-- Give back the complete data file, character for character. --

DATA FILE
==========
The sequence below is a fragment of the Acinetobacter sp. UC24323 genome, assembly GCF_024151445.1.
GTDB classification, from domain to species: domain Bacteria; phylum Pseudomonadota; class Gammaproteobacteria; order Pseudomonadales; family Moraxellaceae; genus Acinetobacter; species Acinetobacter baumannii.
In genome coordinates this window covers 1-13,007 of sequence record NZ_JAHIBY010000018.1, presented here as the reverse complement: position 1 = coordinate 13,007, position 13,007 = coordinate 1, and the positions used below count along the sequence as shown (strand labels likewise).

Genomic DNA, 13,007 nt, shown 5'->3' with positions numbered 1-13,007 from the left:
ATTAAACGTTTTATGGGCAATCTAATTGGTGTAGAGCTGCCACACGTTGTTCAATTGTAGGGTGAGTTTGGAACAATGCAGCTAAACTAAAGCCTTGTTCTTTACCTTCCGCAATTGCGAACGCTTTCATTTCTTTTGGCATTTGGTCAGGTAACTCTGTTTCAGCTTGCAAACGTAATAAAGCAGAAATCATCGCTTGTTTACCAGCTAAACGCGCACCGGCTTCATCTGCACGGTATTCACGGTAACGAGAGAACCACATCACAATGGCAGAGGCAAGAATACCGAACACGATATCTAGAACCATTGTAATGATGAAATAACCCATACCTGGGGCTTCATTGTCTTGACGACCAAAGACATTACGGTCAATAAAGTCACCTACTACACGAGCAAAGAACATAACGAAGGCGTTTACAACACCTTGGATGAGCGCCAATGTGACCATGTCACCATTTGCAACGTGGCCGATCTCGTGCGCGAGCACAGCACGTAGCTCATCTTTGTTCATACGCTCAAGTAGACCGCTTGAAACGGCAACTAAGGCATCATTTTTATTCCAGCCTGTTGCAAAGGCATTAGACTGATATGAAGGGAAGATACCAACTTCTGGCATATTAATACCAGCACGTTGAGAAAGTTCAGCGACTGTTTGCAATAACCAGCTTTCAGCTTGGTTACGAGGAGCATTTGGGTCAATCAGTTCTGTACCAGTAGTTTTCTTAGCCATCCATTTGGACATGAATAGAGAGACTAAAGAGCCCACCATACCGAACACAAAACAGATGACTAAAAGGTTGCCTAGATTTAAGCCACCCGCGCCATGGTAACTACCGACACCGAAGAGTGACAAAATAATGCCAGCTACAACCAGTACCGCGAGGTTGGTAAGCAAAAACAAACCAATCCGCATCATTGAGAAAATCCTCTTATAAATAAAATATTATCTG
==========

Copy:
The sequence below is a fragment of the Acinetobacter sp. UC24323 genome, assembly GCF_024151445.1.
GTDB classification, from domain to species: domain Bacteria; phylum Pseudomonadota; class Gammaproteobacteria; order Pseudomonadales; family Moraxellaceae; genus Acinetobacter; species Acinetobacter baumannii.
In genome coordinates this window covers 1-13,007 of sequence record NZ_JAHIBY010000018.1, presented here as the reverse complement: position 1 = coordinate 13,007, position 13,007 = coordinate 1, and the positions used below count along the sequence as shown (strand labels likewise).

Genomic DNA, 13,007 nt, shown 5'->3' with positions numbered 1-13,007 from the left:
ATTAAACGTTTTATGGGCAATCTAATTGGTGTAGAGCTGCCACACGTTGTTCAATTGTAGGGTGAGTTTGGAACAATGCAGCTAAACTAAAGCCTTGTTCTTTACCTTCCGCAATTGCGAACGCTTTCATTTCTTTTGGCATTTGGTCAGGTAACTCTGTTTCAGCTTGCAAACGTAATAAAGCAGAAATCATCGCTTGTTTACCAGCTAAACGCGCACCGGCTTCATCTGCACGGTATTCACGGTAACGAGAGAACCACATCACAATGGCAGAGGCAAGAATACCGAACACGATATCTAGAACCATTGTAATGATGAAATAACCCATACCTGGGGCTTCATTGTCTTGACGACCAAAGACATTACGGTCAATAAAGTCACCTACTACACGAGCAAAGAACATAACGAAGGCGTTTACAACACCTTGGATGAGCGCCAATGTGACCATGTCACCATTTGCAACGTGGCCGATCTCGTGCGCGAGCACAGCACGTAGCTCATCTTTGTTCATACGCTCAAGTAGACCGCTTGAAACGGCAACTAAGGCATCATTTTTATTCCAGCCTGTTGCAAAGGCATTAGACTGATATGAAGGGAAGATACCAACTTCTGGCATATTAATACCAGCACGTTGAGAAAGTTCAGCGACTGTTTGCAATAACCAGCTTTCAGCTTGGTTACGAGGAGCATTTGGGTCAATCAGTTCTGTACCAGTAGTTTTCTTAGCCATCCATTTGGACATGAATAGAGAGACTAAAGAGCCCACCATACCGAACACAAAACAGATGACTAAAAGGTTGCCTAGATTTAAGCCACCCGCGCCATGGTAACTACCGACACCGAAGAGTGACAAAATAATGCCAGCTACAACCAGTACCGCGAGGTTGGTAAGCAAAAACAAACCAATCCGCATCATTGAGAAAATCCTCTTATAAATAAAATATTATCTG